Potager Garden: Umbrella boats, windowsill seeds and chocolate flapjacks

The rain continues. The morning is spent with much-loved grandparents, playing card games at the table together and drinking mugs of tea.

After lunch, I grab my coat, pull up my hood and wander through the little potager garden, finding stillness in the water droplets balanced on petals and leaves.

My daughter is always ready for the outdoors, in any weather, and today she tries out an umbrella for the very first time. She does not quite understand it. She shows me that when she holds it up, she can no longer feel the lovely rain on her nose, surely I have got it wrong? She places it in the stream, with a toy inside. See? It is surely a boat.

Our small cornus plant is sprouting leaves from the tips of its scarlet woody stems … spring is on the way.

As her brothers play on their scooters, my daughter points at the veg plot, and when I open the gate she squeals and runs to grab her tools from the corner. A few weeds are shooting up in the raised beds and we remove them together. My daughter replants them tenderly. She takes some convincing that they really need to be composted. I notice that one is a stray parsley seed that has germinated early, so I let her keep that one in a pot.

The rain is really heavy now. Her hands are freezing cold and she still sobs when I tell her we have to go back inside.

Indoor gardening it is. A happy hour spent filling up plant pots ready for seeds.

As the rain thunderously streams down the windows behind her she is content, learning to use a brush to sweep up spilt soil.

My eldest sons and I have already arranged all of our leftover seeds into the months in which they can be planted. February has a few offerings for us to choose from.

My second son, who loves to draw, creates beautiful labels for our selection. He then carefully plants the seeds, wishing them good luck as he covers them up.

Then the planters are all lined up on the windowsill, safe from the chill of wintry weather.

In the evening, I spend time baking with my third son. He has autism and has recently discovered a love of cookery. Last week his nana brought over a box of chocolates and we are making flapjacks with these sugary treats hidden inside. As we cover the chocolates with a layer of oat and sugar mix, he is convinced I am being sneaky and keeps saying sssssshhhhhh! which makes me smile.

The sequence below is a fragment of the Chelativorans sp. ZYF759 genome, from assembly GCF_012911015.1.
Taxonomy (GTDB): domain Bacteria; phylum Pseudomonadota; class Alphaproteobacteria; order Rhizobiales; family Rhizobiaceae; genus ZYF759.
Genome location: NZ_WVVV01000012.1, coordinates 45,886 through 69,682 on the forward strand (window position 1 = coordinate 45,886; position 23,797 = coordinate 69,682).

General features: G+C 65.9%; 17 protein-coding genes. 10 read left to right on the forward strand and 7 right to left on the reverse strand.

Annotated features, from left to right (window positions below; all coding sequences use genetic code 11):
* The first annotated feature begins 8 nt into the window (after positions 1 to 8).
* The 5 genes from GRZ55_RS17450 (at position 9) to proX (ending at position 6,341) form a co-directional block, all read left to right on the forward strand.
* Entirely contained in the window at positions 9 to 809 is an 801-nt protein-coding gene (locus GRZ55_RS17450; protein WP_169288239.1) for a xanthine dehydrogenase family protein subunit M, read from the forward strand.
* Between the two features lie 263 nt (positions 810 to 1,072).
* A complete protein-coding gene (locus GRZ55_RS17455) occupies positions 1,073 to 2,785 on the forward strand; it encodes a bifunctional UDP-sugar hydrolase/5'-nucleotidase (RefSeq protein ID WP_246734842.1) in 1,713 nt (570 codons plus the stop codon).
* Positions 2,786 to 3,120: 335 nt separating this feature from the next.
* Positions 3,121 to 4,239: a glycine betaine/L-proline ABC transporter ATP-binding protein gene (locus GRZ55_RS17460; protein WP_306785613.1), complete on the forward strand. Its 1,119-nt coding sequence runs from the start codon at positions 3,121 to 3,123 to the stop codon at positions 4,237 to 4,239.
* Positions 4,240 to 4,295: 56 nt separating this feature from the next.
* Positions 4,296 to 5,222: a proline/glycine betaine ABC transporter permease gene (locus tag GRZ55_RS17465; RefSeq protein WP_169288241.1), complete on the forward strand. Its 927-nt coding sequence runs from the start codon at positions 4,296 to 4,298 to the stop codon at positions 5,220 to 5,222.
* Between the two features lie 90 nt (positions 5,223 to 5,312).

The younger children are tired tonight. Falling air pressure always seems to make their limbs go heavy and their eyes blink sleepily as dusk falls. They tuck in earlier than usual. Time to put the kettle on and write in the quietness. I may have a warm flapjack with my cup of tea.

Update: Here’s my recipe, if you want to try the above treats: English Cherry Flapjacks

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44 Comments Add yours

  1. Becky says:

    Those labels are an absolute treasure! So sweet. BTW, your raised bed garden area is gorgeous.

    Liked by 2 people

    1. My son was so pleased to see your comment about his labels, made his day πŸ™‚ Thank you for the lovely comment on the veg plot too, Becky – we can’t wait to fill it with plants 🌱 🌱🌱

      Like

  2. Wonderful and she’s adorable.

    Liked by 2 people

    1. Awwr thanks very much! 🌿

      Like

  3. Your children are so delightful!! Looking forward to seeing your garden in all it’s glory!! What are flapjacks? We call pancakes, flapjacks, but your photo looks like cookies?

    Liked by 2 people

    1. Hello! Thanks for the lovely words.

      Here in England flapjacks are made from oats, golden syrup or honey and sugar …. then baked in a tray – a bit like a muesli or cereal bar but sweeter tasting and simpler? Certainly not a health food πŸ™‚ I bake them once a week and add in anything I have left over – from fruit to grated carrot or, if the children are lucky, chocolates πŸ™‚ I’ll have to post up the recipe x

      Liked by 1 person

  4. buddy71 says:

    I was hoping for a photo of the “umbrella boat’

    Liked by 2 people

    1. Hi Buddy πŸ™‚ I am often too busy rescuing my daughter to get the really good pics! In this case I was pulling her out of the steam … I often think a body cam or drone would be useful πŸ˜ƒ

      Liked by 1 person

  5. rugby843 says:

    Beautiful post!

    Liked by 2 people

    1. That’s very kind of you and thank you very much for visiting our little site 🌿

      Liked by 1 person

  6. What an adorable post. 😊

    Liked by 2 people

    1. Thank you so much Irene 🌞

      Liked by 1 person

  7. What good helpers you have! I’m also wondering about the flapjacks. To us, those are pancakes but yours look like some kind of cake. Tasty no matter what they are, I’m sure and I bed the children loved them.

    janet

    Liked by 2 people

    1. Hello there πŸ™‚ In England flapjacks are oats, golden syrup or honey and sugar, baked in a tray. I always have a home made batch in the fridge – with whatever is leftover in the house. Last week it was frozen berries, the week before was left over coconut from a pineapple cake.

      I didn’t realise it was the US term for pancakes πŸ˜ƒ I’ll have to post up the recipe – they are so easy to make x

      Liked by 1 person

  8. I love the labels. They make me want to garden, even though I don’t have a garden.

    Liked by 2 people

    1. My son loved your comment, thank you very much πŸ™‚ Do you keep any indoor plants? 🌱🌿